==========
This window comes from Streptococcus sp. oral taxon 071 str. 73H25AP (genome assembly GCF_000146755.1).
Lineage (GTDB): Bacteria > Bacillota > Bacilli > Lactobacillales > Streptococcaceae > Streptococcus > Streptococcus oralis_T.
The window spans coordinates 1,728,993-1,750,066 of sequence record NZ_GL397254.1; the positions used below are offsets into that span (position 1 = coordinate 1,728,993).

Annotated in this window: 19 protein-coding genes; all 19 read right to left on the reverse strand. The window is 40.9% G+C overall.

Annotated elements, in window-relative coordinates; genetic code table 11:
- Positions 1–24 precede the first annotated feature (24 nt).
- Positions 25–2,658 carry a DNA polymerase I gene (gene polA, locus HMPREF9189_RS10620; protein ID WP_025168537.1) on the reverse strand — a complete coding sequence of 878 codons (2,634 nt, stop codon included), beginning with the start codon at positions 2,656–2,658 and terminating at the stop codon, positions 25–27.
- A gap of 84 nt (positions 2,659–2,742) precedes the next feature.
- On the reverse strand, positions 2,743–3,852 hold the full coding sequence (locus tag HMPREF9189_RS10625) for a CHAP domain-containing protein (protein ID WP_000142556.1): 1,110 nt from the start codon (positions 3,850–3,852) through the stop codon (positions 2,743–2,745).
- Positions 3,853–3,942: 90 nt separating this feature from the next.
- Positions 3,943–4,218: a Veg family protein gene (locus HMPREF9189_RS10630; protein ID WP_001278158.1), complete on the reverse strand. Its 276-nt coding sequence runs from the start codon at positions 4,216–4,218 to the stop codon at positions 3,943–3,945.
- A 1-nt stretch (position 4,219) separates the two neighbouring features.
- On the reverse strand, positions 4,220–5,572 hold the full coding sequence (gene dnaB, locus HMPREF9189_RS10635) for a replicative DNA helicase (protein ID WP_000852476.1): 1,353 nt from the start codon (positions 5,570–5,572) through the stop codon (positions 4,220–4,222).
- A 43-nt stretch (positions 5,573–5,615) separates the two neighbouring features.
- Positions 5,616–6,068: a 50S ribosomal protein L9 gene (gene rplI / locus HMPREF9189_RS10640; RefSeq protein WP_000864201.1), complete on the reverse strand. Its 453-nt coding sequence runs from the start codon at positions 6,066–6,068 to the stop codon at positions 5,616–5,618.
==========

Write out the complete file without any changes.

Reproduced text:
This window comes from Streptococcus sp. oral taxon 071 str. 73H25AP (genome assembly GCF_000146755.1).
Lineage (GTDB): Bacteria > Bacillota > Bacilli > Lactobacillales > Streptococcaceae > Streptococcus > Streptococcus oralis_T.
The window spans coordinates 1,728,993-1,750,066 of sequence record NZ_GL397254.1; the positions used below are offsets into that span (position 1 = coordinate 1,728,993).

Annotated in this window: 19 protein-coding genes; all 19 read right to left on the reverse strand. The window is 40.9% G+C overall.

Annotated elements, in window-relative coordinates; genetic code table 11:
- Positions 1–24 precede the first annotated feature (24 nt).
- Positions 25–2,658 carry a DNA polymerase I gene (gene polA, locus HMPREF9189_RS10620; protein ID WP_025168537.1) on the reverse strand — a complete coding sequence of 878 codons (2,634 nt, stop codon included), beginning with the start codon at positions 2,656–2,658 and terminating at the stop codon, positions 25–27.
- A gap of 84 nt (positions 2,659–2,742) precedes the next feature.
- On the reverse strand, positions 2,743–3,852 hold the full coding sequence (locus tag HMPREF9189_RS10625) for a CHAP domain-containing protein (protein ID WP_000142556.1): 1,110 nt from the start codon (positions 3,850–3,852) through the stop codon (positions 2,743–2,745).
- Positions 3,853–3,942: 90 nt separating this feature from the next.
- Positions 3,943–4,218: a Veg family protein gene (locus HMPREF9189_RS10630; protein ID WP_001278158.1), complete on the reverse strand. Its 276-nt coding sequence runs from the start codon at positions 4,216–4,218 to the stop codon at positions 3,943–3,945.
- A 1-nt stretch (position 4,219) separates the two neighbouring features.
- On the reverse strand, positions 4,220–5,572 hold the full coding sequence (gene dnaB, locus HMPREF9189_RS10635) for a replicative DNA helicase (protein ID WP_000852476.1): 1,353 nt from the start codon (positions 5,570–5,572) through the stop codon (positions 4,220–4,222).
- A 43-nt stretch (positions 5,573–5,615) separates the two neighbouring features.
- Positions 5,616–6,068: a 50S ribosomal protein L9 gene (gene rplI / locus HMPREF9189_RS10640; RefSeq protein WP_000864201.1), complete on the reverse strand. Its 453-nt coding sequence runs from the start codon at positions 6,066–6,068 to the stop codon at positions 5,616–5,618.